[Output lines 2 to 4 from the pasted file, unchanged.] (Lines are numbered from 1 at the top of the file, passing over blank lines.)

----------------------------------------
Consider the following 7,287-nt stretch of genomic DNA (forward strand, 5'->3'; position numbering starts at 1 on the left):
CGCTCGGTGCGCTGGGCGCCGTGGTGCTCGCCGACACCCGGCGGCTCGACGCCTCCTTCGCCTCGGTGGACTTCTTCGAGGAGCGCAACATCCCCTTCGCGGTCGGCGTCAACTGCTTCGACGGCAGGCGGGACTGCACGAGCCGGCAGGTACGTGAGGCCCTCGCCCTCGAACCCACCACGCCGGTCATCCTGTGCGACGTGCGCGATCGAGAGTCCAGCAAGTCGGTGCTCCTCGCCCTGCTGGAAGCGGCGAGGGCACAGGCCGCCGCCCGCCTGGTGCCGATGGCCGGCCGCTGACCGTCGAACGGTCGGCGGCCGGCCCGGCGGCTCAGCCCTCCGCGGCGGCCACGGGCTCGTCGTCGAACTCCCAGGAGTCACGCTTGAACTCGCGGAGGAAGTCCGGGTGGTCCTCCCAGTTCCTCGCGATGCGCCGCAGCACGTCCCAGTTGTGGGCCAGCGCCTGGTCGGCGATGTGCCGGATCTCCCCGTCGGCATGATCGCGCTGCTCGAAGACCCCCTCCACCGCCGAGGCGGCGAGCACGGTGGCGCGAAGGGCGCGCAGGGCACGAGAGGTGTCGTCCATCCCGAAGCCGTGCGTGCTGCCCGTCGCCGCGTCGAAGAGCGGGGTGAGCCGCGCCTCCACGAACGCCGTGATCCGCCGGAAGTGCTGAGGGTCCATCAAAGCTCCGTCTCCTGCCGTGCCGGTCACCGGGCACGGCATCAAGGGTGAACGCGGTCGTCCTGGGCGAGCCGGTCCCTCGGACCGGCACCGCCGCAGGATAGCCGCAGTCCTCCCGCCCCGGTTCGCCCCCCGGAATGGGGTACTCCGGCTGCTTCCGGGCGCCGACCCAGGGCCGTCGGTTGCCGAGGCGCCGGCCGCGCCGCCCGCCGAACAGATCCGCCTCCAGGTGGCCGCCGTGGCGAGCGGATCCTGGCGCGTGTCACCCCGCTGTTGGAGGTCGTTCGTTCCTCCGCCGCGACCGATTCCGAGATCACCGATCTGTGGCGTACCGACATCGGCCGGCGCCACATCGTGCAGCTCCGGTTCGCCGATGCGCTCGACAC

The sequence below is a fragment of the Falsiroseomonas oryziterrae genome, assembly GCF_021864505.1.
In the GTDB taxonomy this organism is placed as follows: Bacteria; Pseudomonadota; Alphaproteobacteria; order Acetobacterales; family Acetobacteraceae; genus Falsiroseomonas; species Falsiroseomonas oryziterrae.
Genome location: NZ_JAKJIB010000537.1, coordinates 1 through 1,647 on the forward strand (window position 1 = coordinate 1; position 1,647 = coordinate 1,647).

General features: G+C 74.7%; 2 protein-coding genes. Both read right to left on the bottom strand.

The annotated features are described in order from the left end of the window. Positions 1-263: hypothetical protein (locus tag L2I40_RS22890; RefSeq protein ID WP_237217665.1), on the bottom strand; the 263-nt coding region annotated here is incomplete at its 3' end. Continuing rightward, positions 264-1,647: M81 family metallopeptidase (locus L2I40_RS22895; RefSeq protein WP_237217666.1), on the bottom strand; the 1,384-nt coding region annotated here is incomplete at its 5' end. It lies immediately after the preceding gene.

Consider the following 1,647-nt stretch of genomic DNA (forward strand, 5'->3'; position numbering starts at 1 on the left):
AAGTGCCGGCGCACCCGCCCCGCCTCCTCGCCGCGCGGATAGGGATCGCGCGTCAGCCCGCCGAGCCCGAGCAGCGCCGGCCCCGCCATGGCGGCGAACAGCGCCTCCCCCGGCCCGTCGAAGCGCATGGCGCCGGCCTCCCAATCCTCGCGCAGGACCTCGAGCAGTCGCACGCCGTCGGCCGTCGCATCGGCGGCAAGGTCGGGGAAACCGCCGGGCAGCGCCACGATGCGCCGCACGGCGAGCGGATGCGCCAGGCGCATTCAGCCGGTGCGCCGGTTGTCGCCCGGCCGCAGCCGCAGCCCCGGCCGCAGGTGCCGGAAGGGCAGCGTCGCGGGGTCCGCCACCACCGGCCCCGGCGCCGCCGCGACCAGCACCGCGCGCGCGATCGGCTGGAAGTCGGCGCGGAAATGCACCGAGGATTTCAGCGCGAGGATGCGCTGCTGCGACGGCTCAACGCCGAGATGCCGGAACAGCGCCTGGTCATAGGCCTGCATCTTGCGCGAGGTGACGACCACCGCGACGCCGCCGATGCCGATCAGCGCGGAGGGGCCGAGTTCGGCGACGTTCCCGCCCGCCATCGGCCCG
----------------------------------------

CGCTCGGTGCGCTGGGCGCCGTGGTGCTCGCCGACACCCGGCGGCTCGACGCCTCCTTCGCCTCGGTGGACTTCTTCGAGGAGCGCAACATCCCCTTCGCGGTCGGCGTCAACTGCTTCGACGGCAGGCGGGACTGCACGAGCCGGCAGGTACGTGAGGCCCTCGCCCTCGAACCCACCACGCCGGTCATCCTGTGCGACGTGCGCGATCGAGAGTCCAGCAAGTCGGTGCTCCTCGCCCTGCTGGAAGCGGCGAGGGCACAGGCCGCCGCCCGCCTGGTGCCGATGGCCGGCCGCTGACCGTCGAACGGTCGGCGGCCGGCCCGGCGGCTCAGCCCTCCGCGGCGGCCACGGGCTCGTCGTCGAACTCCCAGGAGTCACGCTTGAACTCGCGGAGGAAGTCCGGGTGGTCCTCCCAGTTCCTCGCGATGCGCCGCAGCACGTCCCAGTTGTGGGCCAGCGCCTGGTCGGCGATGTGCCGGATCTCCCCGTCGGCATGATCGCGCTGCTCGAAGACCCCCTCCACCGCCGAGGCGGCGAGCACGGTGGCGCGAAGGGCGCGCAGGGCACGAGAGGTGTCGTCCATCCCGAAGCCGTGCGTGCTGCCCGTCGCCGCGTCGAAGAGCGGGGTGAGCCGCGCCTCCACGAACGCCGTGATCCGCCGGAAGTGCTGAGGGTCCATCAAAGCTCCGTCTCCTGCCGTGCCGGTCACCGGGCACGGCATCAAGGGTGAACGCGGTCGTCCTGGGCGAGCCGGTCCCTCGGACCGGCACCGCCGCAGGATAGCCGCAGTCCTCCCGCCCCGGTTCGCCCCCCGGAATGGGGTACTCCGGCTGCTTCCGGGCGCCGACCCAGGGCCGTCGGTTGCCGAGGCGCCGGCCGCGCCGCCCGCCGAACAGATCCGCCTCCAGGTGGCCGCCGTGGCGAGCGGATCCTGGCGCGTGTCACCCCGCTGTTGGAGGTCGTTCGTTCCTCCGCCGCGACCGATTCCGAGATCACCGATCTGTGGCGTACCGACATCGGCCGGCGCCACATCGTGCAGCTCCGGTTCGCCGATGCGCTCGACAC

The sequence below is a fragment of the Falsiroseomonas oryziterrae genome, assembly GCF_021864505.1.
In the GTDB taxonomy this organism is placed as follows: Bacteria; Pseudomonadota; Alphaproteobacteria; order Acetobacterales; family Acetobacteraceae; genus Falsiroseomonas; species Falsiroseomonas oryziterrae.